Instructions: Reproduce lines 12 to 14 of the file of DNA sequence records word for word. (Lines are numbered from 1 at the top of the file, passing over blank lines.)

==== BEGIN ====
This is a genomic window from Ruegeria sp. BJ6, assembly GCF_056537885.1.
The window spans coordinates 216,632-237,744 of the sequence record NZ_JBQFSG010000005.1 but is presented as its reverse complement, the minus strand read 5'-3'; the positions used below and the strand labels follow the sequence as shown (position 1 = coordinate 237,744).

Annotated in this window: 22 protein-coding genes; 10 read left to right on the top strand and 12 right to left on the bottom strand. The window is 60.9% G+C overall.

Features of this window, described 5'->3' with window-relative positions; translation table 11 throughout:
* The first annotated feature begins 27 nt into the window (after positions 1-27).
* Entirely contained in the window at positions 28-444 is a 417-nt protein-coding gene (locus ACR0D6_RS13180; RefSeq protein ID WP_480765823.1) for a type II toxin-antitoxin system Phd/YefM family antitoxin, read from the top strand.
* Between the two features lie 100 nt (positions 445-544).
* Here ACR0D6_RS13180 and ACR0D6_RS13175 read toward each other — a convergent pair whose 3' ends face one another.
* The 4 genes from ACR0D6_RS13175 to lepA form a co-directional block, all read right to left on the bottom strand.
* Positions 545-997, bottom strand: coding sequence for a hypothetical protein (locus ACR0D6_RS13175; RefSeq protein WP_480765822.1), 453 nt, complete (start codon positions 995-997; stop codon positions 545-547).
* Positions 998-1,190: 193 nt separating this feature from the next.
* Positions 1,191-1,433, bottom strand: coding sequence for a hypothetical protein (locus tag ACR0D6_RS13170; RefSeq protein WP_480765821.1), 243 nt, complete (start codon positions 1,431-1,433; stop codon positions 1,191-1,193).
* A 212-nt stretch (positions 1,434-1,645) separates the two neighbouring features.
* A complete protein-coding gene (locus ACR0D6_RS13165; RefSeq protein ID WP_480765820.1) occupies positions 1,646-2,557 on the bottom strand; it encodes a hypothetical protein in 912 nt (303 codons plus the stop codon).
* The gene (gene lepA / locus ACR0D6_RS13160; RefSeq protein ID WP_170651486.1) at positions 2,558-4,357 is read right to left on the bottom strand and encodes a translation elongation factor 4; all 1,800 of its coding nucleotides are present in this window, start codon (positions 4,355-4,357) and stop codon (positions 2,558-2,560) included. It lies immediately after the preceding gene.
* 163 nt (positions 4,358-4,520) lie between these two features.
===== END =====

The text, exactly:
* Positions 1,191-1,433, bottom strand: coding sequence for a hypothetical protein (locus tag ACR0D6_RS13170; RefSeq protein WP_480765821.1), 243 nt, complete (start codon positions 1,431-1,433; stop codon positions 1,191-1,193).
* A 212-nt stretch (positions 1,434-1,645) separates the two neighbouring features.
* A complete protein-coding gene (locus ACR0D6_RS13165; RefSeq protein ID WP_480765820.1) occupies positions 1,646-2,557 on the bottom strand; it encodes a hypothetical protein in 912 nt (303 codons plus the stop codon).